That Look

The other night Lili and I watched a movie called “Nebraska”, a delightful one-pop movie (the kind that would never have a sequel) whose strength was the story it told. The acting and directing were both first-class, and the black-and-white cinematography gave it just the right amount of authenticity.

There was one scene in the movie that reminded me of a situation I’ve been in many times in my life, and I believe I can safely discuss it without giving away any spoilers. If this situation sounds familiar to you, you’ve probably found yourself there before. I know I have.

The background is: A son (David) is driving his father (Woody) to Nebraska, and due to some unforeseen circumstances, they decide to stop off in the little town the father grew up in to see some of the extended family. David (in his mid-30’s) hasn’t seen any of them since he was a young child. He knows they are very back-woods folks, but he’s resolved to make the most of it. When they arrive at his aunt’s house, he meets a couple of his cousins (we’ll call them “Thing 1 and Thing 2”), and they are exactly what you’d expect a couple of corn-fed, small-midwestern-town, good-ol’ boy, churchgoing, Garth Brooks listening, NASCAR loving, mayonnaise sandwich eating, flag-waving, 5th grade educated, god-fearing republican country bumpkins to be. They’re entirely uninterested in meeting their cousin, but David tries his hardest to strike up conversation and be cordial. Continue reading

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The Switched Analogy Fallacy

Hey there boys and girls! I’d like to tell you all about a new and exciting fallacy that you can use when you need to apply a healthy dose of incredulity and demagoguery into your rebuttal because you have no substantive refutation. Since this one is new (and exciting!) it is sure to confound your opponent and impress all your supporters, at least for a short while until people figure out what you’ve done. But by that point, the argument will probably be over and you will have probably appeared to have prevailed, so yay!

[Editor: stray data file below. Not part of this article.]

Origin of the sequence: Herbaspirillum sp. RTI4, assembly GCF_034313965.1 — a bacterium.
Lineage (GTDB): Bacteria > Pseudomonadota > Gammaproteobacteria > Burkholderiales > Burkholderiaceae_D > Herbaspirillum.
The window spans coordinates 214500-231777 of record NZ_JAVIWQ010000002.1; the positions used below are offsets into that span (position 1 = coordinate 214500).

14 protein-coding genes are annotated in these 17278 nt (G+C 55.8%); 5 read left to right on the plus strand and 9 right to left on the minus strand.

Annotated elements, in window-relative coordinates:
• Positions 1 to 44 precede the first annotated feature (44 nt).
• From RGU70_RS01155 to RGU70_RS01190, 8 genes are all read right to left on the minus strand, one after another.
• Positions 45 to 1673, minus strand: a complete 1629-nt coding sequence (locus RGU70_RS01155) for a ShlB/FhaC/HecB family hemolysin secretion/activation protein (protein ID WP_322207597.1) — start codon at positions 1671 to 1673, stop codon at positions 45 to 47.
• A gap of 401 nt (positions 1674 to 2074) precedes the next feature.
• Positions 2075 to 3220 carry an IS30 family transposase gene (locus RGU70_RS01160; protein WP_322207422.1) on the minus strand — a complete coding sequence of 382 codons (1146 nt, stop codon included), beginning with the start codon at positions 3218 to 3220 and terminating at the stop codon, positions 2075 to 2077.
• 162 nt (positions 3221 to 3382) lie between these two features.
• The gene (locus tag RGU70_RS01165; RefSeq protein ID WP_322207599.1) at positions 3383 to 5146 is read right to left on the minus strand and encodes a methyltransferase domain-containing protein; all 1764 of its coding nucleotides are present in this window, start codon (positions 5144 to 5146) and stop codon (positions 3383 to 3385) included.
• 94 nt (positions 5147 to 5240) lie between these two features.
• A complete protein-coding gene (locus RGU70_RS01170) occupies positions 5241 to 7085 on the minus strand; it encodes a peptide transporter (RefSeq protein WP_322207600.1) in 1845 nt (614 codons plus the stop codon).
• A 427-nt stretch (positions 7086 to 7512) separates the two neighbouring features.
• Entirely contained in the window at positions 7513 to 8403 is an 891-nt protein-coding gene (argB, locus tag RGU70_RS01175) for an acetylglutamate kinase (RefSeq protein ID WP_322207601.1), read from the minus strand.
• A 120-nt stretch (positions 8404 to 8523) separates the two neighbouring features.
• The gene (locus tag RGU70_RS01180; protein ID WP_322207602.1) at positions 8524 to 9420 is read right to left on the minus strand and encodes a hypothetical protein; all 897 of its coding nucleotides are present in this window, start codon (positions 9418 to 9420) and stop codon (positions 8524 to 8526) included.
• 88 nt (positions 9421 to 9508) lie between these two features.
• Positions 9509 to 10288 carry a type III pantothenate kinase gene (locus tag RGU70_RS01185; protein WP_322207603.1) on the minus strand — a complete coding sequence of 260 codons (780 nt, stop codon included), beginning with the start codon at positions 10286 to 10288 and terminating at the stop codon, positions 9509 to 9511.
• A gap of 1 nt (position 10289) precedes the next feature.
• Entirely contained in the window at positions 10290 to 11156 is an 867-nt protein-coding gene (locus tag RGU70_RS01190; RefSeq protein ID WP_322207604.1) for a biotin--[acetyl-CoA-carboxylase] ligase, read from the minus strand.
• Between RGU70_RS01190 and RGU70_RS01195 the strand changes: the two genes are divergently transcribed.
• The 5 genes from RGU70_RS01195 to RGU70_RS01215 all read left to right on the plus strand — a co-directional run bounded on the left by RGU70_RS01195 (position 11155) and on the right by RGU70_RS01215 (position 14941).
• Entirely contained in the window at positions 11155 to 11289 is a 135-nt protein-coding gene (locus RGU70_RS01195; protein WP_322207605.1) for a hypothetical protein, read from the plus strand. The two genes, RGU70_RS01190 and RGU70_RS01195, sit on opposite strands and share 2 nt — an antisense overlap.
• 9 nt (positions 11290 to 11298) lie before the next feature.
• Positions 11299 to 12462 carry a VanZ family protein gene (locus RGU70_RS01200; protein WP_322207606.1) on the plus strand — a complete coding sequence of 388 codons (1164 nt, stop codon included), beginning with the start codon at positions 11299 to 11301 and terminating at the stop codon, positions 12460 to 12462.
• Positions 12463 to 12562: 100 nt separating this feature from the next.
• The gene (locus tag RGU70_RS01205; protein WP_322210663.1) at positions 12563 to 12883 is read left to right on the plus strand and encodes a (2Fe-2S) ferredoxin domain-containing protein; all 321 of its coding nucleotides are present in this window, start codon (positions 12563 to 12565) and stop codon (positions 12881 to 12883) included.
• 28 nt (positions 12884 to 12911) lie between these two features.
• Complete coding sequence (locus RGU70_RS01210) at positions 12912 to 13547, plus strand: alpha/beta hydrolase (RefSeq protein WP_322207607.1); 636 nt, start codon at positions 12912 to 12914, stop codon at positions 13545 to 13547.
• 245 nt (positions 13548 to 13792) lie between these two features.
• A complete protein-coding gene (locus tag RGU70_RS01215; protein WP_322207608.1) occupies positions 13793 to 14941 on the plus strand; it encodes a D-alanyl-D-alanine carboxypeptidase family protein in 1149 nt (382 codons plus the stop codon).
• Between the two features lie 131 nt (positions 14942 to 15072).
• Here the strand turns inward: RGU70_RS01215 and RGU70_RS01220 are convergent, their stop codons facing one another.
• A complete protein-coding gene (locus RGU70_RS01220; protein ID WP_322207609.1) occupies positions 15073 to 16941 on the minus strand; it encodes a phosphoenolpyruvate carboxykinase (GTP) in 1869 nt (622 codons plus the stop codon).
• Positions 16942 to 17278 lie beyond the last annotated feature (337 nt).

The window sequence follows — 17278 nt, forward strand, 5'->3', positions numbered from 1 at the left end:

The name I’ve given to this fallacy is the “Switched Analogy Fallacy”.

Analogies are frequently used in academic and intellectual discourse in order to demonstrate the application of an abstract principle by attaching it to concretes. It’s an effective method, because abstractions, by their very nature, only contain cognitive value when applied to concretes. (Imagine trying to teach a child what the number “Two” means without pointing to two things. It would indeed be difficult, and unnecessarily so.)

So we use analogies to attached abstracts concepts and principles to concrete existents. This is normal, It’s practical. It’s useful. It makes sense. Just about everyone does it.

But analogies aren’t used only to compare concretes. You can use analogies to compare concepts, abstractions, concretes, and relationships (among other things).

To use an analogy to compare a relationship, one must use two existents that relate to each other in some way. Then, one must use two other existents that relate to each other in the same way. For the analogy to be effective, the relationship between the first pair of existents must be similar in principle to the relationship between the second pair.

As it is the relationships that are being compared to each other, the existents used in the analogy are not relevant to the analogy. They are relevant to the particular relationship being described, but not to the analogy between the two relationships being compared.

For example, if a mother were explaining the concept of maternal protection to her young child, she might use an animal as an example. “Dear, did you see how that mama-hen got aggressive when we came near her eggs? That’s exactly how I would get if anyone tried to hurt you.”